Chair snub riles EU chief as she defends women’s rights

Published April 8, 2021
THIS video grab taken from footage released by the Turkish Presidency shows Turkish President Recep Tayyip Erdogan receiving EU Council President Charles Michel (centre) at the Presidential Complex in Ankara. President of EU Commission Ursula von der Leyen is standing on the left.—AFP
THIS video grab taken from footage released by the Turkish Presidency shows Turkish President Recep Tayyip Erdogan receiving EU Council President Charles Michel (centre) at the Presidential Complex in Ankara. President of EU Commission Ursula von der Leyen is standing on the left.—AFP

BRUSSELS: The Euro­pean Commission hit out on Wednesday after its chief Ursula von der Leyen was left without a chair as Turkey’s president sat down for talks with her male counterpart.

Video from Tuesday’s encounter in Ankara showed von der Leyen flummoxed as Recep Tayyip Erdogan and European Council president Charles Michel took two chairs in front of the EU and Turkish flags.

“Ehm,” muttered the former German defence minister, holding out her arms in apparent exasperation.

Eventually she was seated on a sofa a little further away from her counterparts, opposite Turkey’s foreign minister — someone below her in the pecking order of diplomatic protocol.

Von der Leyen, as president of the European Commission, is head of the EU executive. Michel, president of the European Council, represents member state governments. Brussels expects both to be treated with the protocol reserved for a head of government.

“The president of the commission was clearly surprised,” European Commission spokesman Eric Mamer said, insisting von der Leyen should have been treated “exactly in the same manner” as Michel.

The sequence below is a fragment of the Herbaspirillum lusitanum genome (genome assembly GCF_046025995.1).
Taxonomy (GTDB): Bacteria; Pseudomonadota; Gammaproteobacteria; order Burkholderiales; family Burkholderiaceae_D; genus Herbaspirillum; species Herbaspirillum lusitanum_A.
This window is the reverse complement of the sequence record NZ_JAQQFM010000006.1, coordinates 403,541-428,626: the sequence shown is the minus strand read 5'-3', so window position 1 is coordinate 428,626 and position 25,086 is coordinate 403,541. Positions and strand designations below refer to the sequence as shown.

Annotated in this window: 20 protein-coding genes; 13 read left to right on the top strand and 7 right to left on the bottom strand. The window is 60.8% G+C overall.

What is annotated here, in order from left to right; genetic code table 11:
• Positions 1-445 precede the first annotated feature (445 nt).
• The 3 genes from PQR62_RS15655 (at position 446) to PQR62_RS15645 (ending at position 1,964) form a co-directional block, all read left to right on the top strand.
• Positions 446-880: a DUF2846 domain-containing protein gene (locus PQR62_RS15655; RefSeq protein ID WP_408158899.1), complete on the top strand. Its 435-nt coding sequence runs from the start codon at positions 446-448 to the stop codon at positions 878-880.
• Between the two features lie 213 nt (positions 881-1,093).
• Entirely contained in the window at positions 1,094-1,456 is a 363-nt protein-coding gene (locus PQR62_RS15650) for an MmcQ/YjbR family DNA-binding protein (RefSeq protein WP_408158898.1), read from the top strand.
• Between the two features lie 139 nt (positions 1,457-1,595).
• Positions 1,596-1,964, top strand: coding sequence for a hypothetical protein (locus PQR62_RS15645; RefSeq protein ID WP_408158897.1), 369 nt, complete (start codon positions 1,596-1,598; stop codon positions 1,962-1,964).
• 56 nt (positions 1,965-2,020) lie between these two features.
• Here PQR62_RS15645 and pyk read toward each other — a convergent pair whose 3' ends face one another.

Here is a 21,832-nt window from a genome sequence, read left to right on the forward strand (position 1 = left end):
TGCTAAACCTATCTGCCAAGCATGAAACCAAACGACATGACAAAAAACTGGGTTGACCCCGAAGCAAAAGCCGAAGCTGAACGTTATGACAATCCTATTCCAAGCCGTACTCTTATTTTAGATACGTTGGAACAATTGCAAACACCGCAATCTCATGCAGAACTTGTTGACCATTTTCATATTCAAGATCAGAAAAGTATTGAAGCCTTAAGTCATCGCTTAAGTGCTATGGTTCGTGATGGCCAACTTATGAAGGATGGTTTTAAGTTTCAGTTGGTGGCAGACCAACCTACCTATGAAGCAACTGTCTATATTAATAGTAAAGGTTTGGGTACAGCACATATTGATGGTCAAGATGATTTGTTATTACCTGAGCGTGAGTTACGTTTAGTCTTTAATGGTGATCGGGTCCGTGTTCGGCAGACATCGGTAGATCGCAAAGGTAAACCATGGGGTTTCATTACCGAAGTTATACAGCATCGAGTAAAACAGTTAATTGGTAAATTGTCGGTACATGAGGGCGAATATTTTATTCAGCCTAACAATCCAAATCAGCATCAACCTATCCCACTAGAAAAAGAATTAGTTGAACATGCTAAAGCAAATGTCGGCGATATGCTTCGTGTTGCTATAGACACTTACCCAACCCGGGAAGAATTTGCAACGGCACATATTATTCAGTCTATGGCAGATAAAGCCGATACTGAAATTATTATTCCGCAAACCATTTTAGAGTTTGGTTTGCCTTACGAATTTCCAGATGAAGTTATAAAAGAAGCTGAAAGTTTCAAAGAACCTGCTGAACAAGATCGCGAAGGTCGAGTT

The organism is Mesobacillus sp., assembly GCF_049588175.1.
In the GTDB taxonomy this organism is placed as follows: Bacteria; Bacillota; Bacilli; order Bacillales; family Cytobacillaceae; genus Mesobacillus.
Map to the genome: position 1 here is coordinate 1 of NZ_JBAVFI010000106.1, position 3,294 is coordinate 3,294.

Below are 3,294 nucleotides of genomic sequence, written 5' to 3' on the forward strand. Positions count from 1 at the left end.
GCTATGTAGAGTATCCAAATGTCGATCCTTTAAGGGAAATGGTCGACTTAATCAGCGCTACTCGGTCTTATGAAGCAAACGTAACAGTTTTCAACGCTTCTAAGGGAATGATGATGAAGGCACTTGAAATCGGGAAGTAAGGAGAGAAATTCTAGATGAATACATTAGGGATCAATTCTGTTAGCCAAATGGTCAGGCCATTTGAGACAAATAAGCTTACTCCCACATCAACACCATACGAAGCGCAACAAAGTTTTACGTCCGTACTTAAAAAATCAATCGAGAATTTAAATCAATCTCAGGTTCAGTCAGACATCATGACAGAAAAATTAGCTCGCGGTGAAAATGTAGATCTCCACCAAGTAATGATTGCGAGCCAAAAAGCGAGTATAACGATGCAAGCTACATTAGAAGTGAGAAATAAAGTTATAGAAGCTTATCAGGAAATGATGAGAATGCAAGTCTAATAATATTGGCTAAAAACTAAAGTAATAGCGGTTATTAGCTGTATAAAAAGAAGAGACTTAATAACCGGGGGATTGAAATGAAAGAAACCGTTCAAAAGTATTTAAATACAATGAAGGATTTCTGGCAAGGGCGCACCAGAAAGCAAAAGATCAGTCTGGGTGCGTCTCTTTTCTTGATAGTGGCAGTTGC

“She does consider that these issues are important and need to be treated appropriately, which they clearly were not,” Mamer said.

The faux pas — quickly dubbed “sofagate” online — came at a delicate moment as the EU and Turkey look to rebuild ties despite concerns over Ankara’s record on rights, including discrimination against women.

Erdogan angered Brussels ahead of the visit by the bloc’s chiefs by announcing he was withdrawing Turkey from the Istanbul Convention on preventing violence against women and children.

Speaking after the meeting with the Turkish leader, von der Leyen stressed that “human rights issues are non-negotiable”.

“I am deeply worried about the fact that Turkey withdrew from the Istanbul Convention” she said. “This is about protecting women, and protecting children against violence, and this is clearly the wrong signal right now.” Spokesman Mamer said that the problem surrounding von der Leyen’s seating during the meeting with Erdogan had “sharpened her focus on the issue”.

The perceived slight to the first woman ever to occupy one of the EU’s top two roles raised hackles back in Brussels.

“First they withdraw from the Istanbul Convention and now they leave the President of European Commission without a seat in an official visit. Shameful.

WomensRights,” wrote Spanish European Parliament member Iratxe Garcia Perez.

German MEP Sergey Lagodinsky wrote of von der Leyen’s utterance that “‘Ehm’ is the new term for ‘that’s not how EU-Turkey relationship should be’.” But not all the ire was directed at the Turkish side.

Published in Dawn, April 8th, 2021

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